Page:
For five years the owner of the Jackling House in Woodside, California, has been trying to knock it down. He hates the place, calling it “one of the biggest abominations of a house I’ve ever seen”. He hates it so much, he has abandoned it to live a few miles away in Palo Alto. Pictures of the interior show a ghostly, decaying mansion. The owner can’t knock it down because of protests from conservationists. But a deal has been done. He will spend $600,000 to have it taken down and will have it rebuilt elsewhere — not a big victory by his standards, but a satisfying one. He has been having a hard time lately.
9to5Mac has heard that Apple’s PR people attempted to prevent publication of this report though most of the information in the report is common knowledge. Perhaps they felt a quick glance at the article might put Jobs in a negative light.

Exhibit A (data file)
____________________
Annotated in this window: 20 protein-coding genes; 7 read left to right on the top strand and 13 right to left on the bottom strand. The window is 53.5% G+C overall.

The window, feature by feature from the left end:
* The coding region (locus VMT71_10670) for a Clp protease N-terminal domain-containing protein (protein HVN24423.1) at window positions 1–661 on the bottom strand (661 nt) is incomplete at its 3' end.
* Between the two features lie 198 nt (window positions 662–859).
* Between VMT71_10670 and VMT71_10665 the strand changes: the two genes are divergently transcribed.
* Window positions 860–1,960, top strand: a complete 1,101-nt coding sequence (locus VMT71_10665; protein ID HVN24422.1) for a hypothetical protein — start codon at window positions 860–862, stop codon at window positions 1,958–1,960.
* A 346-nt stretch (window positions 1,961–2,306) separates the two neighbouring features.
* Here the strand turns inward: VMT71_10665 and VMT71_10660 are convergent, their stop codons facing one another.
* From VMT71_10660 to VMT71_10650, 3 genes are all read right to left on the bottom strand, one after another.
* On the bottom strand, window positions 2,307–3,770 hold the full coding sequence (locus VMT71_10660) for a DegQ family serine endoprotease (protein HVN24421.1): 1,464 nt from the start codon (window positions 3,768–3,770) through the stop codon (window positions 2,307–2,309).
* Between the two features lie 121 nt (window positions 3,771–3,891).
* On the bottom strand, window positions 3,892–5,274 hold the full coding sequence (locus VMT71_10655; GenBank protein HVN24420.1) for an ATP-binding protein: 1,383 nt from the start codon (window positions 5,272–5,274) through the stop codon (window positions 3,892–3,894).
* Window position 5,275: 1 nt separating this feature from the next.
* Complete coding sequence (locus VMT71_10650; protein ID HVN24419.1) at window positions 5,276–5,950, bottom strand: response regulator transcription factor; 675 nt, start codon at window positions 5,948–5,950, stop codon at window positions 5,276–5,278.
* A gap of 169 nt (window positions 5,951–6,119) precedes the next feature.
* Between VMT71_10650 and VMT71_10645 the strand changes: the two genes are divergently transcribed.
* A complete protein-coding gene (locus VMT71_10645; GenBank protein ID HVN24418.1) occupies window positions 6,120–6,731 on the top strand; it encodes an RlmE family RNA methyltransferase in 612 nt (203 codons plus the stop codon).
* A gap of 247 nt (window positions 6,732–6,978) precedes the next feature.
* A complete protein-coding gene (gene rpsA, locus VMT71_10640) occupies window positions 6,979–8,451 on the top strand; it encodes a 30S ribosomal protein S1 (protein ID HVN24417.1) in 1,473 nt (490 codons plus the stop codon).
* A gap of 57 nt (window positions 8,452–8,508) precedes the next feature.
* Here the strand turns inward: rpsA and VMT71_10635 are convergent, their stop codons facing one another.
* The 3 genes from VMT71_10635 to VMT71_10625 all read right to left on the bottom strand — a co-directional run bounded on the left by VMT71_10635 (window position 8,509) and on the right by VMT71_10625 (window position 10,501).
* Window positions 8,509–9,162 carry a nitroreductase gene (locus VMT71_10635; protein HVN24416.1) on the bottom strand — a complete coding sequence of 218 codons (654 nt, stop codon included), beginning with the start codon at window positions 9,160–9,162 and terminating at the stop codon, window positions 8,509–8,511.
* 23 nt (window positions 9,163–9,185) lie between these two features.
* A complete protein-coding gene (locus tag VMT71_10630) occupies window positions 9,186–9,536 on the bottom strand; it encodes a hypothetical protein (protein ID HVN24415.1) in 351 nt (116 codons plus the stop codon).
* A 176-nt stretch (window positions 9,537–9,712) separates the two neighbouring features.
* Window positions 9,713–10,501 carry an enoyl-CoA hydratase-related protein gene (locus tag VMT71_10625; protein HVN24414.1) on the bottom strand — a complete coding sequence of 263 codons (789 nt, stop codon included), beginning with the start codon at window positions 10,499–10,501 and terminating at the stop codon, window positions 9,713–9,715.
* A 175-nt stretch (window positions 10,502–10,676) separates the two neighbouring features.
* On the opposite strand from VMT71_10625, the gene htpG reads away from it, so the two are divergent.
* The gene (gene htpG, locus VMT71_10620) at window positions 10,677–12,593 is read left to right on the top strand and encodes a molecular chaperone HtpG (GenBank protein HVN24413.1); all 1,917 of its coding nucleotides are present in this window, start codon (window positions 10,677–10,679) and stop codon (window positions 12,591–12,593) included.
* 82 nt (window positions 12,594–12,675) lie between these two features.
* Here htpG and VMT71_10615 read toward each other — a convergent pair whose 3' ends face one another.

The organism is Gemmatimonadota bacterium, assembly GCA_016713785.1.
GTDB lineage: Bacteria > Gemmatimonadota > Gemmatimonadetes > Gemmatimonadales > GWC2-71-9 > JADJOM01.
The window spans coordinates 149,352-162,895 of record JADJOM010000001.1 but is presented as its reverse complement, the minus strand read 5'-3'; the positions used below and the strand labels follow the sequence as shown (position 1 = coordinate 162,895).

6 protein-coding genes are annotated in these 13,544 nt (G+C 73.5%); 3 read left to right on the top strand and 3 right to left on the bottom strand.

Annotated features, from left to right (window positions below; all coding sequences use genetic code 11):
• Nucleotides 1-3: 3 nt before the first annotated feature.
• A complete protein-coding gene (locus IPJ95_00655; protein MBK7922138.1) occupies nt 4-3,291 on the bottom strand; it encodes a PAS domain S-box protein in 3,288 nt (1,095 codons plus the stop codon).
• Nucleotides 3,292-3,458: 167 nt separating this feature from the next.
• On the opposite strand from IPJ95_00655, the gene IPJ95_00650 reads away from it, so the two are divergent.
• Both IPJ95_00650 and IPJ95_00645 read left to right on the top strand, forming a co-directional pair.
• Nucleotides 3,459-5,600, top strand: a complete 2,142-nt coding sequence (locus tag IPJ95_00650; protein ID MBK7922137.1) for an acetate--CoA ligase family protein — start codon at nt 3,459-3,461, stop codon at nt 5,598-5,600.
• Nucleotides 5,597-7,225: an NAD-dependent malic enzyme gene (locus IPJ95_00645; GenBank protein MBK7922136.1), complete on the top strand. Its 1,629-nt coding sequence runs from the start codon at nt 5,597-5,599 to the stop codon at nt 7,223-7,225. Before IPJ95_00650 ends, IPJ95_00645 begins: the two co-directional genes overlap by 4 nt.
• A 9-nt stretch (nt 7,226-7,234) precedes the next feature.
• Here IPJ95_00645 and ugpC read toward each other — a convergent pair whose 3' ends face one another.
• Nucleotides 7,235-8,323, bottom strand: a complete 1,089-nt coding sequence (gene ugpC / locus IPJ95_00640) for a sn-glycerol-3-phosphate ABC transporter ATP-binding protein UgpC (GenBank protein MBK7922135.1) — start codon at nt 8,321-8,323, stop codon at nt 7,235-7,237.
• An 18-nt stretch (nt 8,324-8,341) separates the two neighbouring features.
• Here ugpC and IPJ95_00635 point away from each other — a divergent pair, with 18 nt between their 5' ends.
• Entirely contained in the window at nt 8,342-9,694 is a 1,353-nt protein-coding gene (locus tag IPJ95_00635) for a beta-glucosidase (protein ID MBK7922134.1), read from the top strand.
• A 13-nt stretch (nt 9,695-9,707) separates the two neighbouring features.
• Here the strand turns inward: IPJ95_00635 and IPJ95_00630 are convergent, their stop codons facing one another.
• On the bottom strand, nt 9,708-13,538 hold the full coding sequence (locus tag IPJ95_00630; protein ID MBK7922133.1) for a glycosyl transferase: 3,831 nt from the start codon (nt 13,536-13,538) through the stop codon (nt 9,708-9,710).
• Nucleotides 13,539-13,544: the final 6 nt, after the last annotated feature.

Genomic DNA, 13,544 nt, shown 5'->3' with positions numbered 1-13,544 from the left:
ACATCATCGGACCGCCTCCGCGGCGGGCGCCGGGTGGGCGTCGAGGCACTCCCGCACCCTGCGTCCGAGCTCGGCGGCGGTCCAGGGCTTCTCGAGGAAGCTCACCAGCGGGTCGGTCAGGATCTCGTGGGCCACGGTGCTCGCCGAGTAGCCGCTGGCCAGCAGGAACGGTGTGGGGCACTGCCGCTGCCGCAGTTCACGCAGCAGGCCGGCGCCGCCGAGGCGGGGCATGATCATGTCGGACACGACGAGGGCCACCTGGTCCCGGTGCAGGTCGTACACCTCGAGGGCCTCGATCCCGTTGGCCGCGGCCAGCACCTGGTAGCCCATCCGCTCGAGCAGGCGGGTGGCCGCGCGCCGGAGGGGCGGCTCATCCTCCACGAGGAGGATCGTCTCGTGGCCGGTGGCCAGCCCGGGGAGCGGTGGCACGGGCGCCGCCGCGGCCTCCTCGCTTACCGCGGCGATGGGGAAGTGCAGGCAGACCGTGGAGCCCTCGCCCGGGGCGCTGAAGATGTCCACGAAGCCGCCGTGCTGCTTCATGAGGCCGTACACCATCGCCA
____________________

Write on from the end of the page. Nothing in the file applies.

The report does recognize the genius of Steve Jobs:
Geniuses tend to see their own lives as universally significant, embodying the great currents of their age. They may not know they are doing this, but it is evident in their work. Everything about Jobs tells me this is how he sees his life, as the distillation of the high-tech revolution and of affluent, aspirational consumerism. He is, as Dan Lyons says, “the ultimate end-user”, both consumer and maker. He is one with the bozos and their gizmos. That’s who he is.
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